Chaplains Serve in Afghanistan during Holy Days

The Stars and Stripes recently covered a few chaplains who were busy during the recent holy day celebrations for US troops in Afghanistan:

US Army Chaplain (Col) Mike Charles serves in Kabul, Afghanistan, has deployed four times, and notes the week celebrating Christ’s resurrection is one of the busiest of the year:

Charles must ensure that religious leaders are available for the week’s numerous religious events – from Passover to Easter Sunday – and that troops across all corners of Afghanistan are able to worship appropriately.

That protection of religious exercise involves both going out to the troops, and bringing the troops to them:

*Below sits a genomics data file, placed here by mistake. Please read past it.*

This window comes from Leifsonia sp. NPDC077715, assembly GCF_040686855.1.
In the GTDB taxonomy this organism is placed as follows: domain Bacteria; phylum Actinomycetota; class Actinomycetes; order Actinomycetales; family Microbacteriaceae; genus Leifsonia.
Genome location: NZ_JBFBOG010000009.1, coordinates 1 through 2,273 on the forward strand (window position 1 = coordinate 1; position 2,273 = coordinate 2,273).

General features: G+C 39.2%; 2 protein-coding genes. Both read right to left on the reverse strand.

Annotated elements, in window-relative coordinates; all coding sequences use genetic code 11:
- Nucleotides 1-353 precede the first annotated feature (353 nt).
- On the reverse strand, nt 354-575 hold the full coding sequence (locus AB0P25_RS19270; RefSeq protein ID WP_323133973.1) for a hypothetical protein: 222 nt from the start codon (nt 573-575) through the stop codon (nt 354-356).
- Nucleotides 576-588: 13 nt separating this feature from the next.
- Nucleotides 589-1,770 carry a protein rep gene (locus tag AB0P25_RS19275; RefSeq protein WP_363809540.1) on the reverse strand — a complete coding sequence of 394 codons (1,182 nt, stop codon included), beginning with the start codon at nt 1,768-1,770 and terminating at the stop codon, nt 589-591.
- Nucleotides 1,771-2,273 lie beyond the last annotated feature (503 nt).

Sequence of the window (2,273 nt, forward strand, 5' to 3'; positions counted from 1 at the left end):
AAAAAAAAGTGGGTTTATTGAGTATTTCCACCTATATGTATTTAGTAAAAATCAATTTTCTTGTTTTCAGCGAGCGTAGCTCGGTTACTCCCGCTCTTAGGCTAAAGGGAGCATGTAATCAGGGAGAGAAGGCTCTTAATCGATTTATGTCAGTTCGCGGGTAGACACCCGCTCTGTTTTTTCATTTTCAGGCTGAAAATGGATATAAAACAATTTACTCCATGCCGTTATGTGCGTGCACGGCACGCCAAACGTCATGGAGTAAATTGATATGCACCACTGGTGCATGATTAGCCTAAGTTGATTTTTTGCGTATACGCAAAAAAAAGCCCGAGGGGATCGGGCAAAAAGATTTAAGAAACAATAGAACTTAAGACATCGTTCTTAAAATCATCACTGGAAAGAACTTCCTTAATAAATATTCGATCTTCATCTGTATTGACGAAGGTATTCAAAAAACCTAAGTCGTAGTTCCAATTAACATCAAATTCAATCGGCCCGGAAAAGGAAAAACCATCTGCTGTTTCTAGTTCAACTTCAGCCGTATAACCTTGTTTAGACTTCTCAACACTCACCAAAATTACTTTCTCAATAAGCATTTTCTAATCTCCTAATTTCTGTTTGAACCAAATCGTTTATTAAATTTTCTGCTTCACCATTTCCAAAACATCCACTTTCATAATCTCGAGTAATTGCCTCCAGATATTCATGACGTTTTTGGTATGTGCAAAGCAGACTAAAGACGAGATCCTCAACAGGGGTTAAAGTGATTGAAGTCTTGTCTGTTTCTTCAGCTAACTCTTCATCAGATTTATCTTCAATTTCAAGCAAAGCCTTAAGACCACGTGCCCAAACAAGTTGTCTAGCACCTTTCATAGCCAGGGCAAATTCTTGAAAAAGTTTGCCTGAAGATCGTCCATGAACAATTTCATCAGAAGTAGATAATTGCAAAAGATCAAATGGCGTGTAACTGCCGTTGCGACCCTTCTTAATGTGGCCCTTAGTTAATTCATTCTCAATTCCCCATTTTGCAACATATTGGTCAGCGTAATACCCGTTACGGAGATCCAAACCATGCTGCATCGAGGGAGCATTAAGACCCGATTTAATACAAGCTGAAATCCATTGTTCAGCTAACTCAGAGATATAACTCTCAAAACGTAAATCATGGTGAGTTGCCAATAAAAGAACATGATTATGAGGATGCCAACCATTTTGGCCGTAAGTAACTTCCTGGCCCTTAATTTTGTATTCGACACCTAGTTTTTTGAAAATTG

Ahead of the religious events, chaplains will be pushed out to regional hubs, Charles said. And soldiers who want to worship will be brought into those hubs from smaller posts.

The movements will involve at least two Orthodox priests, 13 Roman Catholic priests and at least three rabbis.

As an interesting aside, the article notes there are “various translations” of religious texts to serve the many nations in Afghanistan, and there multitudes of religious services every week — including wiccan.

Another chaplain specifically highlighted is US Army Chaplain (Capt) Heather Borshof (for the second time in just a few weeks):

A female chaplain is a rare sight in the military. A female Jewish chaplain? There is only one other in the active-duty Army, she said…

This week, Borshof has hosted two Passover seders at Bagram Airfield, where she is the only rabbi to be stationed long-term. But she said her chief role is to counsel soldiers, no matter their religion.

The article notes the military brought in another Jewish chaplain just to support Passover.

Chaplains in the US military serve a necessary role in protecting the religious freedoms of the troops they serve — no matter where they serve.